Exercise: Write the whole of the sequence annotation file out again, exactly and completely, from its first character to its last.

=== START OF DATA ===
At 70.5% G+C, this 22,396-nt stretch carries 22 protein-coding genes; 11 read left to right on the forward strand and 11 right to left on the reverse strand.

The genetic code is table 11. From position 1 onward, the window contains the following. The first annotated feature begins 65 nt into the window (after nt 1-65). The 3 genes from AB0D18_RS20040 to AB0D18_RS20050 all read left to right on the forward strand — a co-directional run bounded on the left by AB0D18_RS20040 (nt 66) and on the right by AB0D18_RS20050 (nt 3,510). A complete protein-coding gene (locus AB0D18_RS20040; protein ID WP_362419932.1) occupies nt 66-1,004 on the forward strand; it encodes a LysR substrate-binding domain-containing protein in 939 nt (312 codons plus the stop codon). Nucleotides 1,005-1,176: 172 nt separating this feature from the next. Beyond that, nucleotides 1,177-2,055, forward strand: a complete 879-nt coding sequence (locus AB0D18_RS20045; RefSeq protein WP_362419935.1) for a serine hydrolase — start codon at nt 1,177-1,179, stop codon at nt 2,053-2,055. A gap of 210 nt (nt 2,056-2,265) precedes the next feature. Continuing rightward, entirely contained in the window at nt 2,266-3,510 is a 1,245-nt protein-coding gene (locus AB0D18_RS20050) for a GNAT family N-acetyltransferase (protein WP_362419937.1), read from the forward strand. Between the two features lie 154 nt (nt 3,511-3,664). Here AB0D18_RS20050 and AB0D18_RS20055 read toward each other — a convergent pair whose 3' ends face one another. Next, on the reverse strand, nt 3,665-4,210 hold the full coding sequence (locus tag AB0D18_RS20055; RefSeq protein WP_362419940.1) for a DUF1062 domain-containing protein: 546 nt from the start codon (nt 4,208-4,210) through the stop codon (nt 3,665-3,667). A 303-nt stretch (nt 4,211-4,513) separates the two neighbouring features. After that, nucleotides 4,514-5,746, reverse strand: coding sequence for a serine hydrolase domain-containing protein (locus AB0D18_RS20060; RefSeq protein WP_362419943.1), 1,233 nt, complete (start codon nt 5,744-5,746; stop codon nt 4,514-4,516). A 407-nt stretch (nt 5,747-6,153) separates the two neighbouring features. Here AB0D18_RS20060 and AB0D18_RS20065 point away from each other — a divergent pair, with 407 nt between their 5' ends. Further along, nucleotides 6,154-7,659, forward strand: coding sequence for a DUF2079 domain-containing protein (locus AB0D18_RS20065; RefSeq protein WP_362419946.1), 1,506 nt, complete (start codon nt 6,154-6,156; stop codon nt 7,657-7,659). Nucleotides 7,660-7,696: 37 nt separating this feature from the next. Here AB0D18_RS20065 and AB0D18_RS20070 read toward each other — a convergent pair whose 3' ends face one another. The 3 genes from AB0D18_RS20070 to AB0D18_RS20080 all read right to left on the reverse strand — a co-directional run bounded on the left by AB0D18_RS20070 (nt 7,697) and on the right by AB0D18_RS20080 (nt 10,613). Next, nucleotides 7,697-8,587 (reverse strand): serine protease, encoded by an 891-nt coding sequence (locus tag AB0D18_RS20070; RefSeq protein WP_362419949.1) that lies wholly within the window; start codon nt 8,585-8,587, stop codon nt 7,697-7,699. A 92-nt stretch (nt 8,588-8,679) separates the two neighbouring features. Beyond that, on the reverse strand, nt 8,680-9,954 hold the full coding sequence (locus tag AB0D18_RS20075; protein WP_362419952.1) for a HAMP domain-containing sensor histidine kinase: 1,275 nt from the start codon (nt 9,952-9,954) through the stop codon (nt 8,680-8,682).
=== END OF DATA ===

At 70.5% G+C, this 22,396-nt stretch carries 22 protein-coding genes; 11 read left to right on the forward strand and 11 right to left on the reverse strand.

The genetic code is table 11. From position 1 onward, the window contains the following. The first annotated feature begins 65 nt into the window (after nt 1-65). The 3 genes from AB0D18_RS20040 to AB0D18_RS20050 all read left to right on the forward strand — a co-directional run bounded on the left by AB0D18_RS20040 (nt 66) and on the right by AB0D18_RS20050 (nt 3,510). A complete protein-coding gene (locus AB0D18_RS20040; protein ID WP_362419932.1) occupies nt 66-1,004 on the forward strand; it encodes a LysR substrate-binding domain-containing protein in 939 nt (312 codons plus the stop codon). Nucleotides 1,005-1,176: 172 nt separating this feature from the next. Beyond that, nucleotides 1,177-2,055, forward strand: a complete 879-nt coding sequence (locus AB0D18_RS20045; RefSeq protein WP_362419935.1) for a serine hydrolase — start codon at nt 1,177-1,179, stop codon at nt 2,053-2,055. A gap of 210 nt (nt 2,056-2,265) precedes the next feature. Continuing rightward, entirely contained in the window at nt 2,266-3,510 is a 1,245-nt protein-coding gene (locus AB0D18_RS20050) for a GNAT family N-acetyltransferase (protein WP_362419937.1), read from the forward strand. Between the two features lie 154 nt (nt 3,511-3,664). Here AB0D18_RS20050 and AB0D18_RS20055 read toward each other — a convergent pair whose 3' ends face one another. Next, on the reverse strand, nt 3,665-4,210 hold the full coding sequence (locus tag AB0D18_RS20055; RefSeq protein WP_362419940.1) for a DUF1062 domain-containing protein: 546 nt from the start codon (nt 4,208-4,210) through the stop codon (nt 3,665-3,667). A 303-nt stretch (nt 4,211-4,513) separates the two neighbouring features. After that, nucleotides 4,514-5,746, reverse strand: coding sequence for a serine hydrolase domain-containing protein (locus AB0D18_RS20060; RefSeq protein WP_362419943.1), 1,233 nt, complete (start codon nt 5,744-5,746; stop codon nt 4,514-4,516). A 407-nt stretch (nt 5,747-6,153) separates the two neighbouring features. Here AB0D18_RS20060 and AB0D18_RS20065 point away from each other — a divergent pair, with 407 nt between their 5' ends. Further along, nucleotides 6,154-7,659, forward strand: coding sequence for a DUF2079 domain-containing protein (locus AB0D18_RS20065; RefSeq protein WP_362419946.1), 1,506 nt, complete (start codon nt 6,154-6,156; stop codon nt 7,657-7,659). Nucleotides 7,660-7,696: 37 nt separating this feature from the next. Here AB0D18_RS20065 and AB0D18_RS20070 read toward each other — a convergent pair whose 3' ends face one another. The 3 genes from AB0D18_RS20070 to AB0D18_RS20080 all read right to left on the reverse strand — a co-directional run bounded on the left by AB0D18_RS20070 (nt 7,697) and on the right by AB0D18_RS20080 (nt 10,613). Next, nucleotides 7,697-8,587 (reverse strand): serine protease, encoded by an 891-nt coding sequence (locus tag AB0D18_RS20070; RefSeq protein WP_362419949.1) that lies wholly within the window; start codon nt 8,585-8,587, stop codon nt 7,697-7,699. A 92-nt stretch (nt 8,588-8,679) separates the two neighbouring features. Beyond that, on the reverse strand, nt 8,680-9,954 hold the full coding sequence (locus tag AB0D18_RS20075; protein WP_362419952.1) for a HAMP domain-containing sensor histidine kinase: 1,275 nt from the start codon (nt 9,952-9,954) through the stop codon (nt 8,680-8,682).